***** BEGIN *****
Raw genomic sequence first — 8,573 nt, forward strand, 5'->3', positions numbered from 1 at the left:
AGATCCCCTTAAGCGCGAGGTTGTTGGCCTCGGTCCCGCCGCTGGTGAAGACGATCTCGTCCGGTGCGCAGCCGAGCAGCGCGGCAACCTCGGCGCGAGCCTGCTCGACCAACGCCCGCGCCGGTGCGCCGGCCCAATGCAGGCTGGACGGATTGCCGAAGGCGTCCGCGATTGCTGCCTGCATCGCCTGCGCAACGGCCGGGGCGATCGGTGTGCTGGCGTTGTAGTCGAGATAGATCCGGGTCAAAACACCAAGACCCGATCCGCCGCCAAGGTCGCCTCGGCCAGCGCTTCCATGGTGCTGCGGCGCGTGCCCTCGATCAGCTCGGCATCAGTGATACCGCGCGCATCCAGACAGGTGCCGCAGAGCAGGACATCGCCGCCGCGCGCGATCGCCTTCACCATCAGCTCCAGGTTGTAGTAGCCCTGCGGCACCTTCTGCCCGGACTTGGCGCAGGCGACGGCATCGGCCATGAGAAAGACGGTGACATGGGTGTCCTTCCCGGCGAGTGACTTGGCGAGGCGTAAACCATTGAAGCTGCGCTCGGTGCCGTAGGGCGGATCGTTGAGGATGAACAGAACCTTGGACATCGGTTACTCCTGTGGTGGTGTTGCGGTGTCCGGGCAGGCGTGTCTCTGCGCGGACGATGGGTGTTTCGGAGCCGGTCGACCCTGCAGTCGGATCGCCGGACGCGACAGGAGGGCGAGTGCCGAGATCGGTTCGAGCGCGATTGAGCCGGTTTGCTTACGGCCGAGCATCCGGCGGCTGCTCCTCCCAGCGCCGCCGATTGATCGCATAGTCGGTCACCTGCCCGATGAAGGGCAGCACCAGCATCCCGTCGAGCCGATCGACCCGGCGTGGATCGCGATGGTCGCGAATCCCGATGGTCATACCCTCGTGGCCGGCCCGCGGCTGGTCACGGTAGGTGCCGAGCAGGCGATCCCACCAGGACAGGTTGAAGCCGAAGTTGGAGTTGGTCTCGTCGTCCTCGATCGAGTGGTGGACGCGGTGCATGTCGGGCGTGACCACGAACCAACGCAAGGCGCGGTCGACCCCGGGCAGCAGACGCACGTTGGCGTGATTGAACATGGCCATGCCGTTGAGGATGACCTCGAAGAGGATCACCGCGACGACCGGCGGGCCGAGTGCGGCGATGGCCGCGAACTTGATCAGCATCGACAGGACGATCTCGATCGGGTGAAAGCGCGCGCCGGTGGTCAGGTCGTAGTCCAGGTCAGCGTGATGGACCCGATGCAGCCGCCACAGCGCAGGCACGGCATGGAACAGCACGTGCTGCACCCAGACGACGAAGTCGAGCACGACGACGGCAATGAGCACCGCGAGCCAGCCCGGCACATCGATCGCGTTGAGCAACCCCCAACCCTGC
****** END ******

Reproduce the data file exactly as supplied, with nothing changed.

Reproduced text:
Raw genomic sequence first — 8,573 nt, forward strand, 5'->3', positions numbered from 1 at the left:
AGATCCCCTTAAGCGCGAGGTTGTTGGCCTCGGTCCCGCCGCTGGTGAAGACGATCTCGTCCGGTGCGCAGCCGAGCAGCGCGGCAACCTCGGCGCGAGCCTGCTCGACCAACGCCCGCGCCGGTGCGCCGGCCCAATGCAGGCTGGACGGATTGCCGAAGGCGTCCGCGATTGCTGCCTGCATCGCCTGCGCAACGGCCGGGGCGATCGGTGTGCTGGCGTTGTAGTCGAGATAGATCCGGGTCAAAACACCAAGACCCGATCCGCCGCCAAGGTCGCCTCGGCCAGCGCTTCCATGGTGCTGCGGCGCGTGCCCTCGATCAGCTCGGCATCAGTGATACCGCGCGCATCCAGACAGGTGCCGCAGAGCAGGACATCGCCGCCGCGCGCGATCGCCTTCACCATCAGCTCCAGGTTGTAGTAGCCCTGCGGCACCTTCTGCCCGGACTTGGCGCAGGCGACGGCATCGGCCATGAGAAAGACGGTGACATGGGTGTCCTTCCCGGCGAGTGACTTGGCGAGGCGTAAACCATTGAAGCTGCGCTCGGTGCCGTAGGGCGGATCGTTGAGGATGAACAGAACCTTGGACATCGGTTACTCCTGTGGTGGTGTTGCGGTGTCCGGGCAGGCGTGTCTCTGCGCGGACGATGGGTGTTTCGGAGCCGGTCGACCCTGCAGTCGGATCGCCGGACGCGACAGGAGGGCGAGTGCCGAGATCGGTTCGAGCGCGATTGAGCCGGTTTGCTTACGGCCGAGCATCCGGCGGCTGCTCCTCCCAGCGCCGCCGATTGATCGCATAGTCGGTCACCTGCCCGATGAAGGGCAGCACCAGCATCCCGTCGAGCCGATCGACCCGGCGTGGATCGCGATGGTCGCGAATCCCGATGGTCATACCCTCGTGGCCGGCCCGCGGCTGGTCACGGTAGGTGCCGAGCAGGCGATCCCACCAGGACAGGTTGAAGCCGAAGTTGGAGTTGGTCTCGTCGTCCTCGATCGAGTGGTGGACGCGGTGCATGTCGGGCGTGACCACGAACCAACGCAAGGCGCGGTCGACCCCGGGCAGCAGACGCACGTTGGCGTGATTGAACATGGCCATGCCGTTGAGGATGACCTCGAAGAGGATCACCGCGACGACCGGCGGGCCGAGTGCGGCGATGGCCGCGAACTTGATCAGCATCGACAGGACGATCTCGATCGGGTGAAAGCGCGCGCCGGTGGTCAGGTCGTAGTCCAGGTCAGCGTGATGGACCCGATGCAGCCGCCACAGCGCAGGCACGGCATGGAACAGCACGTGCTGCACCCAGACGACGAAGTCGAGCACGACGACGGCAATGAGCACCGCGAGCCAGCCCGGCACATCGATCGCGTTGAGCAACCCCCAACCCTGC